RSA Conference 2016, the world’s largest annual meetup of security professionals and product and service vendors, has opened its doors at Moscone Center in San Francisco and is expected to attract a record number of attendees, Feb. 29 through March 3.
Conferences come and go with the changing trends, but RSA has been a survivor, because: a) it is run very well, with excellent speakers, seminars and panels; b) it’s in an attractive location, and c) security never goes away as a Tier 1 issue. When someone gets to the conference and sees the huge mass of international attendees that is expected to number more than the record 33,000 that came in 2015, it’s hard to conceive that the event started in 1991 with about 100 people in a Hotel Sofitel (Redwood City, Calif.) conference room.
But it did, and Kurt Stammberger, founder of the event and now Chief Marketing Officer at Fortscale, remembers it well.
Modest Beginnings for a Huge Event
“We had modest beginnings, for sure,” Stammberger told eWEEK. “There weren’t all that many security professionals around at that time (years before the Internet), but we had fun talking, comparing notes, having a good time socially. We thought it was a huge success with 100 people! I don’t think any of us at that time thought that it would grow into the behemoth — or the industry force — that it is now.”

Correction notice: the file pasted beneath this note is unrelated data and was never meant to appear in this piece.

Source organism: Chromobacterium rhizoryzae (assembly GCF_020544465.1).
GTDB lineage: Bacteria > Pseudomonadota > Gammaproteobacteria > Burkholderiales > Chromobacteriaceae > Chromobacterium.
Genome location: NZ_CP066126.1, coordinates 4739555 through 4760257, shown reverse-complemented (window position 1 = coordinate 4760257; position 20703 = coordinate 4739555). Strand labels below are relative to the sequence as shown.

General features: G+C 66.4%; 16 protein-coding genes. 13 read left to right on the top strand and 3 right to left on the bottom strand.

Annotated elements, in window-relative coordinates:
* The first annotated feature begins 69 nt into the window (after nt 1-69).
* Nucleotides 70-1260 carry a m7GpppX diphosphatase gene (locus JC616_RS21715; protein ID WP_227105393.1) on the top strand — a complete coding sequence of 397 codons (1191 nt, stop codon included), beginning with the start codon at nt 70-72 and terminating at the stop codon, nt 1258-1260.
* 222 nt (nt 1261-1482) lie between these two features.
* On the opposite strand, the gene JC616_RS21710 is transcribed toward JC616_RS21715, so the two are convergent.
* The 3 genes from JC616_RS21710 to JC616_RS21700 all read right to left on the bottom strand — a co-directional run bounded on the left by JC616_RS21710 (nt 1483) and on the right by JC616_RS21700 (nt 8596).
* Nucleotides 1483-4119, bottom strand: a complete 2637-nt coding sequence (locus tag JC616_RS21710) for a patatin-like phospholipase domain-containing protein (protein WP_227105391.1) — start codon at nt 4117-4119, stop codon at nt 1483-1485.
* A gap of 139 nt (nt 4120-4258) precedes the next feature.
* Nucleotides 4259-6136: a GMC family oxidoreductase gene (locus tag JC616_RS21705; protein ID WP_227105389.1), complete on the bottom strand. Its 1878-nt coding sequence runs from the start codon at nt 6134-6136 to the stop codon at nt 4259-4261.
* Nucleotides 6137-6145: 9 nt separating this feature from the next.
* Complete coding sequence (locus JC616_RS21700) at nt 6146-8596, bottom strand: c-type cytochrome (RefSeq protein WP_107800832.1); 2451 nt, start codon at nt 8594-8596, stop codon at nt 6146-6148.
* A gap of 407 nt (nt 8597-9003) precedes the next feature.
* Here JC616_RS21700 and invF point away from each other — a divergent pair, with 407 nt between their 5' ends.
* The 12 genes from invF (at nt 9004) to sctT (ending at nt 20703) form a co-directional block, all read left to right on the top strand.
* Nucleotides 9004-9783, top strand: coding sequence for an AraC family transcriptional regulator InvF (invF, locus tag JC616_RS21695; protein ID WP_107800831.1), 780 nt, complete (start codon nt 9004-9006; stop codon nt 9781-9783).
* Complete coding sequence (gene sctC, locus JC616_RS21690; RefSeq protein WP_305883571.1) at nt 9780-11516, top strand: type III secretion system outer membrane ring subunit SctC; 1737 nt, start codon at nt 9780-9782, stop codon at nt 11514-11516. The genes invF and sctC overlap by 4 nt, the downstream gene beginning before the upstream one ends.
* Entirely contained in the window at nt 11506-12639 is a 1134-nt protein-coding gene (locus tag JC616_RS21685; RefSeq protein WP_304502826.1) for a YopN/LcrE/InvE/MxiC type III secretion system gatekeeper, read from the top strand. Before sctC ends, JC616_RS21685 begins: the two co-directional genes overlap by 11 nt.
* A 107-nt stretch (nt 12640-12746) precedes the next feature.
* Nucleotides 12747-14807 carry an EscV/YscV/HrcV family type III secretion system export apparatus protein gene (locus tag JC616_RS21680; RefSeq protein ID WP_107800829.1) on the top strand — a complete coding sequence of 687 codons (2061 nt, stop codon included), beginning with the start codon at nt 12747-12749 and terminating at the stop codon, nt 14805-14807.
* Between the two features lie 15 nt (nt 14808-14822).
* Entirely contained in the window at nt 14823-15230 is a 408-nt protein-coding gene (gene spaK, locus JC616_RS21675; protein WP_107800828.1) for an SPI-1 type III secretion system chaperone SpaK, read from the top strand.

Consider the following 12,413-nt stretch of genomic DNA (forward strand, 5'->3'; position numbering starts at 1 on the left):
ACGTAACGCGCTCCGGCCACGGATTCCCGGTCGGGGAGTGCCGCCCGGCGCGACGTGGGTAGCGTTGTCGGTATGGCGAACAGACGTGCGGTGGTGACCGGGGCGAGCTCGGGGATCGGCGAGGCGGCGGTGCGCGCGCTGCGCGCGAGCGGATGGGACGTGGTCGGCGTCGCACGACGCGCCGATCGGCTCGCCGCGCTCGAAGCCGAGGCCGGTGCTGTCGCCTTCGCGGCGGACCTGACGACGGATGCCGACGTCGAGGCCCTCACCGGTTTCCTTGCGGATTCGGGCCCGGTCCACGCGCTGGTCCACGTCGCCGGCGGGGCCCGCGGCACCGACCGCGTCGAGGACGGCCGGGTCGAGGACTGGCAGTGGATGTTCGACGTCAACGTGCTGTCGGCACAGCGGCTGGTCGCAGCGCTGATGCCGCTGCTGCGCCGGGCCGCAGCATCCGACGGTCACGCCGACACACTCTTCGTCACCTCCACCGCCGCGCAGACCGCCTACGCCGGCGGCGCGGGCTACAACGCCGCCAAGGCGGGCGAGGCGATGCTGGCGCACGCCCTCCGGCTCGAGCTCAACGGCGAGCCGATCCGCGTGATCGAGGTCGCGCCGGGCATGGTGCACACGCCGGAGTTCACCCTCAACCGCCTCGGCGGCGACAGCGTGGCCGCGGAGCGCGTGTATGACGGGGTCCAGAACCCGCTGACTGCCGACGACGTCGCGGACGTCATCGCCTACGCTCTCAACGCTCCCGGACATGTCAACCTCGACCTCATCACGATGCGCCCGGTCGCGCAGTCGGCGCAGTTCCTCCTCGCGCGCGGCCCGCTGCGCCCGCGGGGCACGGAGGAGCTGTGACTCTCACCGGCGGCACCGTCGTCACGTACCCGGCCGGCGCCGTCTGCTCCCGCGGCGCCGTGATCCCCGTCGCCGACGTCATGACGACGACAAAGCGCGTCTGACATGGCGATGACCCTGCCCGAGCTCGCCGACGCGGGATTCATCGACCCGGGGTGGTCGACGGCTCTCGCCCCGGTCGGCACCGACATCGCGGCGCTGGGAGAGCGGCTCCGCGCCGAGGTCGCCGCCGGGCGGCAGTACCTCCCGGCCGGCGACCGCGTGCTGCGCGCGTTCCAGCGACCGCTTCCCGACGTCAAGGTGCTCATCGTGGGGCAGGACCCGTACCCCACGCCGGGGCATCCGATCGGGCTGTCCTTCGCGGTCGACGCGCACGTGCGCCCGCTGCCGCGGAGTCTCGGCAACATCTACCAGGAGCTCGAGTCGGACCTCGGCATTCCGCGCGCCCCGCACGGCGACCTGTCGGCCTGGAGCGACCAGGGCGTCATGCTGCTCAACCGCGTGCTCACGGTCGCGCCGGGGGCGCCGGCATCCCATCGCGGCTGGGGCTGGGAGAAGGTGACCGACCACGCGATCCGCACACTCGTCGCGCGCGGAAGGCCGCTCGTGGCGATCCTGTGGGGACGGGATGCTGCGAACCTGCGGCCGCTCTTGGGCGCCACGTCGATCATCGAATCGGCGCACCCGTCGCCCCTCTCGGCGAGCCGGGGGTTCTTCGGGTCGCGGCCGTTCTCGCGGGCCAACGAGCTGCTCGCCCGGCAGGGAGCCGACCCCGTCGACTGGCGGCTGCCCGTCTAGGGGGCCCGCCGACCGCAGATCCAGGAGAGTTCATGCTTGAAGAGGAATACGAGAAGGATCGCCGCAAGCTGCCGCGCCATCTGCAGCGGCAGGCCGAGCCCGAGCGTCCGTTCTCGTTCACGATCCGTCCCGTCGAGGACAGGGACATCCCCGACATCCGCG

RSA will attract more than 33,000 attendees and more than 700 companies in attendance. Britta Glade, senior content manager for RSA Conference, said the top topic submissions this year were around the Internet of things, the Industrial Internet of things, industrial control systems, encryption, and artificial intelligence/machine learning.